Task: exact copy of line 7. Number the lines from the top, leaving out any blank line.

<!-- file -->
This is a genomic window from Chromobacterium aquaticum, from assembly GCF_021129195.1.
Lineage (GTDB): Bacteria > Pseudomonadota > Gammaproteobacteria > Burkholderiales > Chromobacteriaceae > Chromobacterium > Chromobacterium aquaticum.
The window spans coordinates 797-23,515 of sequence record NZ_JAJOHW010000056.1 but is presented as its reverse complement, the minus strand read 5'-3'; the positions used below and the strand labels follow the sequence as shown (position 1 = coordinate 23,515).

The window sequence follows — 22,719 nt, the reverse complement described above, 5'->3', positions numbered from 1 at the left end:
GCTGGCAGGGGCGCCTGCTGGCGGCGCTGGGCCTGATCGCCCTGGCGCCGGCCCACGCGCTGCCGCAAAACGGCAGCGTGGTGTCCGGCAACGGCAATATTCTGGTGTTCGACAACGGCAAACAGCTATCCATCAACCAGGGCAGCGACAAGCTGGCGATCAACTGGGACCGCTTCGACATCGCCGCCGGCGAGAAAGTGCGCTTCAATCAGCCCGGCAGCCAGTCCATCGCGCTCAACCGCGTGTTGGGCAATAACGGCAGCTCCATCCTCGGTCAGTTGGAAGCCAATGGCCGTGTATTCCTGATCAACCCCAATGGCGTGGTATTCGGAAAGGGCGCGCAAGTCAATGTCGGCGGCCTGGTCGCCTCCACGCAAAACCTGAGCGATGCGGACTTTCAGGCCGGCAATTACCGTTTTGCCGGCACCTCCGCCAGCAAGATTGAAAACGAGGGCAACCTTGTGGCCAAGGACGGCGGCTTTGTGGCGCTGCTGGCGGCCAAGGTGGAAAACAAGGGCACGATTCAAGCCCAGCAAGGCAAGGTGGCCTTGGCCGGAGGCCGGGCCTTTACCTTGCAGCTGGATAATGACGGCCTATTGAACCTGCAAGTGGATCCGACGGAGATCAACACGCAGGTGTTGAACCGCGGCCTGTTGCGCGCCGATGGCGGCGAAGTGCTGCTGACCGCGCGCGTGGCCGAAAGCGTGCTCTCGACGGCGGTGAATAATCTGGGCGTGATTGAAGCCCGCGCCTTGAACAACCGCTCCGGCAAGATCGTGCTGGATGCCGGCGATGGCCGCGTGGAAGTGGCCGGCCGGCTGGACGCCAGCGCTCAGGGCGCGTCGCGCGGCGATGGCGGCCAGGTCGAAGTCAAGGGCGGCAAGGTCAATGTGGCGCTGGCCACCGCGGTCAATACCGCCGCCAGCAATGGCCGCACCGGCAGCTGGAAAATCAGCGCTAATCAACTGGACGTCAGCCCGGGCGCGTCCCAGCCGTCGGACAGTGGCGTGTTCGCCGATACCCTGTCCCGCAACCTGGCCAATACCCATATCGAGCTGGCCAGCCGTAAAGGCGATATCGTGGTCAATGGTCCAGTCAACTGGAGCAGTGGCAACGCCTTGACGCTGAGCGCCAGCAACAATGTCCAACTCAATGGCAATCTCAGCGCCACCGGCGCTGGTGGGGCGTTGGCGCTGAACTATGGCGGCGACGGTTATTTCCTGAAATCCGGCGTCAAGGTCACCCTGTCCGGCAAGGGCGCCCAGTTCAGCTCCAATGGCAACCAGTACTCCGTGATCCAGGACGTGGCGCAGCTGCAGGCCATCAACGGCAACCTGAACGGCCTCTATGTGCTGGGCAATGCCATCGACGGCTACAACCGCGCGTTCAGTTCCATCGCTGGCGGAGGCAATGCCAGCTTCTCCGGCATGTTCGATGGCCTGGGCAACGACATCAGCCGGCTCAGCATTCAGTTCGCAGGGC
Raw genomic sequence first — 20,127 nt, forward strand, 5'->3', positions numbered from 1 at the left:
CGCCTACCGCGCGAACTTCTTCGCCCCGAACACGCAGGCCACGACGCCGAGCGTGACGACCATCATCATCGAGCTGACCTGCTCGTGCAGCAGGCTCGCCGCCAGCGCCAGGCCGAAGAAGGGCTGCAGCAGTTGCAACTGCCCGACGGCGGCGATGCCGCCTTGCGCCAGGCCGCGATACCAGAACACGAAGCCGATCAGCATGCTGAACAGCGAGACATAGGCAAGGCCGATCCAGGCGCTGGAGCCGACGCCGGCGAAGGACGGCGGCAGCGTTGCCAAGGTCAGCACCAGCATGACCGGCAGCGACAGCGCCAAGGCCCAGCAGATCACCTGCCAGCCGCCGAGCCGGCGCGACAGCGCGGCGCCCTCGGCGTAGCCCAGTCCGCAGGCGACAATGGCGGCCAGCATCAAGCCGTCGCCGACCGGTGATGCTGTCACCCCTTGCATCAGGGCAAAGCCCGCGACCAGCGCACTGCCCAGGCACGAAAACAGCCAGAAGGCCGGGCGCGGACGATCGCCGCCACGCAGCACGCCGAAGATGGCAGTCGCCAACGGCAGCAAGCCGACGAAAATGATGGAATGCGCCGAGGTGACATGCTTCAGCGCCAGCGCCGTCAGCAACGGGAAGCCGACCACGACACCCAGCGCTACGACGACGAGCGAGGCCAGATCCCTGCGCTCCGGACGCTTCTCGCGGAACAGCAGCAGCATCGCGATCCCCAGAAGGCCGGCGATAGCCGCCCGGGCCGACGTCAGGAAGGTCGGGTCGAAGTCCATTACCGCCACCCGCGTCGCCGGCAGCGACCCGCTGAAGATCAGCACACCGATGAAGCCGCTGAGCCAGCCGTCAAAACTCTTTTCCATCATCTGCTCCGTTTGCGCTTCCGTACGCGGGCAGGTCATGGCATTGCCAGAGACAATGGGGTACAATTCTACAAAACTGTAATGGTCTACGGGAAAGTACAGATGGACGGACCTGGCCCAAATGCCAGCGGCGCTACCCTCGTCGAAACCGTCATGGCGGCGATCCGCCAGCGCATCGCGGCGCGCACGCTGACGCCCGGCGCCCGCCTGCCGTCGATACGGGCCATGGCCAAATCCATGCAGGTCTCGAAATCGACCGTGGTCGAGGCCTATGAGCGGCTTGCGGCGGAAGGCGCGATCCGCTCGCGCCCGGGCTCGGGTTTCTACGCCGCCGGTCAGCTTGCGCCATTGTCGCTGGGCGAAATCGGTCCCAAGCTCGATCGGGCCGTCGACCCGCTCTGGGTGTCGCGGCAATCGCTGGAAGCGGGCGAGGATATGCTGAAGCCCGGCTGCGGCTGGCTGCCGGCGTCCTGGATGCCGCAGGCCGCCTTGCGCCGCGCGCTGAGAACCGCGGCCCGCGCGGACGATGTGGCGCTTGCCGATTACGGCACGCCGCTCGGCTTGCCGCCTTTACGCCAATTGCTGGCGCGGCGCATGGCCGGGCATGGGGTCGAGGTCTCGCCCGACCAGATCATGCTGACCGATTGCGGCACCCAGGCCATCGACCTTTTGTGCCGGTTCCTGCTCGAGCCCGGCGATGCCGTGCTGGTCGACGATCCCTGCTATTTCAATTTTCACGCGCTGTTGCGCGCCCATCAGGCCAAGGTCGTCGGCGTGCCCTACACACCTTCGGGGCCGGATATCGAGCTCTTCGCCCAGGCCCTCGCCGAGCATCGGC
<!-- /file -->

CGCCTACCGCGCGAACTTCTTCGCCCCGAACACGCAGGCCACGACGCCGAGCGTGACGACCATCATCATCGAGCTGACCTGCTCGTGCAGCAGGCTCGCCGCCAGCGCCAGGCCGAAGAAGGGCTGCAGCAGTTGCAACTGCCCGACGGCGGCGATGCCGCCTTGCGCCAGGCCGCGATACCAGAACACGAAGCCGATCAGCATGCTGAACAGCGAGACATAGGCAAGGCCGATCCAGGCGCTGGAGCCGACGCCGGCGAAGGACGGCGGCAGCGTTGCCAAGGTCAGCACCAGCATGACCGGCAGCGACAGCGCCAAGGCCCAGCAGATCACCTGCCAGCCGCCGAGCCGGCGCGACAGCGCGGCGCCCTCGGCGTAGCCCAGTCCGCAGGCGACAATGGCGGCCAGCATCAAGCCGTCGCCGACCGGTGATGCTGTCACCCCTTGCATCAGGGCAAAGCCCGCGACCAGCGCACTGCCCAGGCACGAAAACAGCCAGAAGGCCGGGCGCGGACGATCGCCGCCACGCAGCACGCCGAAGATGGCAGTCGCCAACGGCAGCAAGCCGACGAAAATGATGGAATGCGCCGAGGTGACATGCTTCAGCGCCAGCGCCGTCAGCAACGGGAAGCCGACCACGACACCCAGCGCTACGACGACGAGCGAGGCCAGATCCCTGCGCTCCGGACGCTTCTCGCGGAACAGCAGCAGCATCGCGATCCCCAGAAGGCCGGCGATAGCCGCCCGGGCCGACGTCAGGAAGGTCGGGTCGAAGTCCATTACCGCCACCCGCGTCGCCGGCAGCGACCCGCTGAAGATCAGCACACCGATGAAGCCGCTGAGCCAGCCGTCAAAACTCTTTTCCATCATCTGCTCCGTTTGCGCTTCCGTACGCGGGCAGGTCATGGCATTGCCAGAGACAATGGGGTACAATTCTACAAAACTGTAATGGTCTACGGGAAAGTACAGATGGACGGACCTGGCCCAAATGCCAGCGGCGCTACCCTCGTCGAAACCGTCATGGCGGCGATCCGCCAGCGCATCGCGGCGCGCACGCTGACGCCCGGCGCCCGCCTGCCGTCGATACGGGCCATGGCCAAATCCATGCAGGTCTCGAAATCGACCGTGGTCGAGGCCTATGAGCGGCTTGCGGCGGAAGGCGCGATCCGCTCGCGCCCGGGCTCGGGTTTCTACGCCGCCGGTCAGCTTGCGCCATTGTCGCTGGGCGAAATCGGTCCCAAGCTCGATCGGGCCGTCGACCCGCTCTGGGTGTCGCGGCAATCGCTGGAAGCGGGCGAGGATATGCTGAAGCCCGGCTGCGGCTGGCTGCCGGCGTCCTGGATGCCGCAGGCCGCCTTGCGCCGCGCGCTGAGAACCGCGGCCCGCGCGGACGATGTGGCGCTTGCCGATTACGGCACGCCGCTCGGCTTGCCGCCTTTACGCCAATTGCTGGCGCGGCGCATGGCCGGGCATGGGGTCGAGGTCTCGCCCGACCAGATCATGCTGACCGATTGCGGCACCCAGGCCATCGACCTTTTGTGCCGGTTCCTGCTCGAGCCCGGCGATGCCGTGCTGGTCGACGATCCCTGCTATTTCAATTTTCACGCGCTGTTGCGCGCCCATCAGGCCAAGGTCGTCGGCGTGCCCTACACACCTTCGGGGCCGGATATCGAGCTCTTCGCCCAGGCCCTCGCCGAGCATCGGC